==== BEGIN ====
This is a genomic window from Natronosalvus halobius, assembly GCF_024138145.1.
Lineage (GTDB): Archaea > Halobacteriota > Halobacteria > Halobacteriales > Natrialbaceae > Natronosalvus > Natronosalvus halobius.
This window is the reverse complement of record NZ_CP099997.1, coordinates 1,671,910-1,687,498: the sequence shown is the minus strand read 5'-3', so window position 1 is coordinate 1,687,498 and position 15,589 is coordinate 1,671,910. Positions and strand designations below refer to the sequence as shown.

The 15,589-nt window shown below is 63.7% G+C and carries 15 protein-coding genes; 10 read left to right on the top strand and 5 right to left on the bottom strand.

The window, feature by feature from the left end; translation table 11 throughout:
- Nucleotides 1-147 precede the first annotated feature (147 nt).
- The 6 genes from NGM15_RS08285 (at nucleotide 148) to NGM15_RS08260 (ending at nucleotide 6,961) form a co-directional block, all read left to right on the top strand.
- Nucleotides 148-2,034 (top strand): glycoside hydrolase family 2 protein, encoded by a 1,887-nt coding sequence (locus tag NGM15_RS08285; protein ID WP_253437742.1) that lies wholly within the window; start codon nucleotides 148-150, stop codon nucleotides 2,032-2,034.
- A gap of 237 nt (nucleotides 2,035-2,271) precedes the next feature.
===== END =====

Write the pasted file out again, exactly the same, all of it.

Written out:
This is a genomic window from Natronosalvus halobius, assembly GCF_024138145.1.
Lineage (GTDB): Archaea > Halobacteriota > Halobacteria > Halobacteriales > Natrialbaceae > Natronosalvus > Natronosalvus halobius.
This window is the reverse complement of record NZ_CP099997.1, coordinates 1,671,910-1,687,498: the sequence shown is the minus strand read 5'-3', so window position 1 is coordinate 1,687,498 and position 15,589 is coordinate 1,671,910. Positions and strand designations below refer to the sequence as shown.

The 15,589-nt window shown below is 63.7% G+C and carries 15 protein-coding genes; 10 read left to right on the top strand and 5 right to left on the bottom strand.

The window, feature by feature from the left end; translation table 11 throughout:
- Nucleotides 1-147 precede the first annotated feature (147 nt).
- The 6 genes from NGM15_RS08285 (at nucleotide 148) to NGM15_RS08260 (ending at nucleotide 6,961) form a co-directional block, all read left to right on the top strand.
- Nucleotides 148-2,034 (top strand): glycoside hydrolase family 2 protein, encoded by a 1,887-nt coding sequence (locus tag NGM15_RS08285; protein ID WP_253437742.1) that lies wholly within the window; start codon nucleotides 148-150, stop codon nucleotides 2,032-2,034.
- A gap of 237 nt (nucleotides 2,035-2,271) precedes the next feature.